Dr Wilson has over 30 years’ business experience across more than 40 countries. She spent eight years as the highly-regarded CEO of Scottish Enterprise before stepping down in 2017. She is currently a non-executive director for a number of high-profile companies including FTSE 50 companies the Royal Bank of Scotland plc and Intertek Group plc.

She also serves a number of organisations in an advisory and ambassadorial capacity, including The Prince and Princess of Wales Hospice, Edinburgh Royal Military Tattoo and Beatson Cancer Charity, and is a Visiting Professor at the University of Strathclyde Business School.

As Chair, Dr Wilson will work with C + T’s 13 partners to support them in the firm’s continued growth and development. She takes over the role on 2 December from Gavin Morton, who joined C+T in 1985 as its first dedicated Tax Partner.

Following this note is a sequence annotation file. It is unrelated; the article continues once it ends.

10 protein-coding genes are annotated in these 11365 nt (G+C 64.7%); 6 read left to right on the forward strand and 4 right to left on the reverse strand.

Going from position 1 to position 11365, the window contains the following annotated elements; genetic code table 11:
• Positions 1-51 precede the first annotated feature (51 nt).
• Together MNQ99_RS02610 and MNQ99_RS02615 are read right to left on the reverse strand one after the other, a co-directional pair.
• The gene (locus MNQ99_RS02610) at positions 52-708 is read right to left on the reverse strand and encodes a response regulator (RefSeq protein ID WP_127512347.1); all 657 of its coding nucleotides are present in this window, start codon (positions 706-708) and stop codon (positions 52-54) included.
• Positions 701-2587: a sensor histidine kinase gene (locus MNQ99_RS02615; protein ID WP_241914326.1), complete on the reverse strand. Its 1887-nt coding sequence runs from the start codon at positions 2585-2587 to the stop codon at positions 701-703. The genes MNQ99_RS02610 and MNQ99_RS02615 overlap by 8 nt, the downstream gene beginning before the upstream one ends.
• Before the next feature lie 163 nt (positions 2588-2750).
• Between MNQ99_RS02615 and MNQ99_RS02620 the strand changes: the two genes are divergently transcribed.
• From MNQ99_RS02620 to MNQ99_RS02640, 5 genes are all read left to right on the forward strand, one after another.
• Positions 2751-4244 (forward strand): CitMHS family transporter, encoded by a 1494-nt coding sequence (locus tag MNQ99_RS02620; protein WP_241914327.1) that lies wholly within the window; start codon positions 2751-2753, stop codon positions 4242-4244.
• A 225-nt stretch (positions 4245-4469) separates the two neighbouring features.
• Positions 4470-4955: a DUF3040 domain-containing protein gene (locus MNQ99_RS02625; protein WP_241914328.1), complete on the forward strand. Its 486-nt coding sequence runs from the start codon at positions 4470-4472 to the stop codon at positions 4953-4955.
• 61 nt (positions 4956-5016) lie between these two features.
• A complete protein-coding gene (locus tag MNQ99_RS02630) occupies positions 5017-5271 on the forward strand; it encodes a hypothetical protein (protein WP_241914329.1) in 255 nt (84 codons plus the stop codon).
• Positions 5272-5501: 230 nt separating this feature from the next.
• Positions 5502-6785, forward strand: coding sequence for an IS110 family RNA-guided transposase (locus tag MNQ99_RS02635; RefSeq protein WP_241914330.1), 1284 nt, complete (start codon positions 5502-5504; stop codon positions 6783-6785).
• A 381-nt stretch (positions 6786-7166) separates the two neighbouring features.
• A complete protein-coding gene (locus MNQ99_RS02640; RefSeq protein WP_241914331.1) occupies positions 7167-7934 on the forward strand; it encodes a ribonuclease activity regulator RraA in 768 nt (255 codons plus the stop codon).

Carol Flockhart, C+T’s Managing Partner, said: “Lena’s appointment as Chair is a welcome one. It highlights our firm’s ambition, and reflects the significant success and growth we’ve seen in recent years. Lena will play an important role in supporting us in the delivery of our ambitions over the next few years. As one of the most respected and accomplished business figures in Scotland, she has a wealth of experience across the global community as well as immense insight into the UK economy. We are absolutely delighted to welcome her to the firm and I look forward to working closely with her as we continue growing our business.”

Dr Wilson said: “I relish the opportunity to be joining Chiene + Tait, an independent firm that mixes a strong legacy with an energetic and intelligent focus on the future. C + T is a successful and dynamic firm which is supporting the economy through excellent advisory services to the individuals and businesses who create growth. I’m very pleased to be coming on board for this next phase of the journey where we will focus on further growth and development of the firm’s business and its people.”

Chiene + Tait Statement: Jessica Welsby

We are extremely saddened to share the tragic news of the sudden passing of our friend and colleague Jessica Welsby. Jess was a bubbly member of the Chiene + Tait team, with friends throughout the firm. She received glowing feedback from her clients and she made a positive impact with all those she met.